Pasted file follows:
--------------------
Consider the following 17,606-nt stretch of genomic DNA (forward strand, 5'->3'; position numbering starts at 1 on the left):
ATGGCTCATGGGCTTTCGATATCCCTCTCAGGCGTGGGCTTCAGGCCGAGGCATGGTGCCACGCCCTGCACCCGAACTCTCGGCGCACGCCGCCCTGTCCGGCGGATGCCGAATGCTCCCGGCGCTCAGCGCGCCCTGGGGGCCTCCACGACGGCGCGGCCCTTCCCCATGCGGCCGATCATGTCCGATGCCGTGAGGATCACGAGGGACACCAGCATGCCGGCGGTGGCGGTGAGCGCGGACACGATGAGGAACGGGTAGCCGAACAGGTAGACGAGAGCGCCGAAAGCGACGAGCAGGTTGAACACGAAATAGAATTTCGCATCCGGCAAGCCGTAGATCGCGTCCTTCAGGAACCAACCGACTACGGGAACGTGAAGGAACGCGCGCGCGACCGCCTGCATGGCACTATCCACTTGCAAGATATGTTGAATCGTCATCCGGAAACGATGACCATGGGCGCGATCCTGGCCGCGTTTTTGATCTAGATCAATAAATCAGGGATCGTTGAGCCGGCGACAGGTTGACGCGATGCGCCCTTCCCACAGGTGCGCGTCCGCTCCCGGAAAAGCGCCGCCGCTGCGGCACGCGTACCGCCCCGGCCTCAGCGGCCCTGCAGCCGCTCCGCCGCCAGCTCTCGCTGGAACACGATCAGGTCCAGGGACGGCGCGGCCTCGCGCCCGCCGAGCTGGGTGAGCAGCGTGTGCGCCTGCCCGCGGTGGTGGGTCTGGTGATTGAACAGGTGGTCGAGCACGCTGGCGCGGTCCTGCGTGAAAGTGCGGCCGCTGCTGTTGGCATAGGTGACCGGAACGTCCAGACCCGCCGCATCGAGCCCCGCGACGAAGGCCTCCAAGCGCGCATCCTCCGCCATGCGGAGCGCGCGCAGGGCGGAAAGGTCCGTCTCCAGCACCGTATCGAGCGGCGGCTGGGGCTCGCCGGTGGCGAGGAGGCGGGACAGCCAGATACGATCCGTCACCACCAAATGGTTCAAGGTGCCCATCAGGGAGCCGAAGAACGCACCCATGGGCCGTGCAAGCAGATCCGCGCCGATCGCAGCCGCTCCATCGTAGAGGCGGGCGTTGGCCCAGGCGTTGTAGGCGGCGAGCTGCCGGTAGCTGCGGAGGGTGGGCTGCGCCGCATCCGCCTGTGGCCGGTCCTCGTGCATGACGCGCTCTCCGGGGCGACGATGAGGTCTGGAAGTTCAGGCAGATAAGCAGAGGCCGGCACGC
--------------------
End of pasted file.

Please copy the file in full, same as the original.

Consider the following 17,606-nt stretch of genomic DNA (forward strand, 5'->3'; position numbering starts at 1 on the left):
ATGGCTCATGGGCTTTCGATATCCCTCTCAGGCGTGGGCTTCAGGCCGAGGCATGGTGCCACGCCCTGCACCCGAACTCTCGGCGCACGCCGCCCTGTCCGGCGGATGCCGAATGCTCCCGGCGCTCAGCGCGCCCTGGGGGCCTCCACGACGGCGCGGCCCTTCCCCATGCGGCCGATCATGTCCGATGCCGTGAGGATCACGAGGGACACCAGCATGCCGGCGGTGGCGGTGAGCGCGGACACGATGAGGAACGGGTAGCCGAACAGGTAGACGAGAGCGCCGAAAGCGACGAGCAGGTTGAACACGAAATAGAATTTCGCATCCGGCAAGCCGTAGATCGCGTCCTTCAGGAACCAACCGACTACGGGAACGTGAAGGAACGCGCGCGCGACCGCCTGCATGGCACTATCCACTTGCAAGATATGTTGAATCGTCATCCGGAAACGATGACCATGGGCGCGATCCTGGCCGCGTTTTTGATCTAGATCAATAAATCAGGGATCGTTGAGCCGGCGACAGGTTGACGCGATGCGCCCTTCCCACAGGTGCGCGTCCGCTCCCGGAAAAGCGCCGCCGCTGCGGCACGCGTACCGCCCCGGCCTCAGCGGCCCTGCAGCCGCTCCGCCGCCAGCTCTCGCTGGAACACGATCAGGTCCAGGGACGGCGCGGCCTCGCGCCCGCCGAGCTGGGTGAGCAGCGTGTGCGCCTGCCCGCGGTGGTGGGTCTGGTGATTGAACAGGTGGTCGAGCACGCTGGCGCGGTCCTGCGTGAAAGTGCGGCCGCTGCTGTTGGCATAGGTGACCGGAACGTCCAGACCCGCCGCATCGAGCCCCGCGACGAAGGCCTCCAAGCGCGCATCCTCCGCCATGCGGAGCGCGCGCAGGGCGGAAAGGTCCGTCTCCAGCACCGTATCGAGCGGCGGCTGGGGCTCGCCGGTGGCGAGGAGGCGGGACAGCCAGATACGATCCGTCACCACCAAATGGTTCAAGGTGCCCATCAGGGAGCCGAAGAACGCACCCATGGGCCGTGCAAGCAGATCCGCGCCGATCGCAGCCGCTCCATCGTAGAGGCGGGCGTTGGCCCAGGCGTTGTAGGCGGCGAGCTGCCGGTAGCTGCGGAGGGTGGGCTGCGCCGCATCCGCCTGTGGCCGGTCCTCGTGCATGACGCGCTCTCCGGGGCGACGATGAGGTCTGGAAGTTCAGGCAGATAAGCAGAGGCCGGCACGC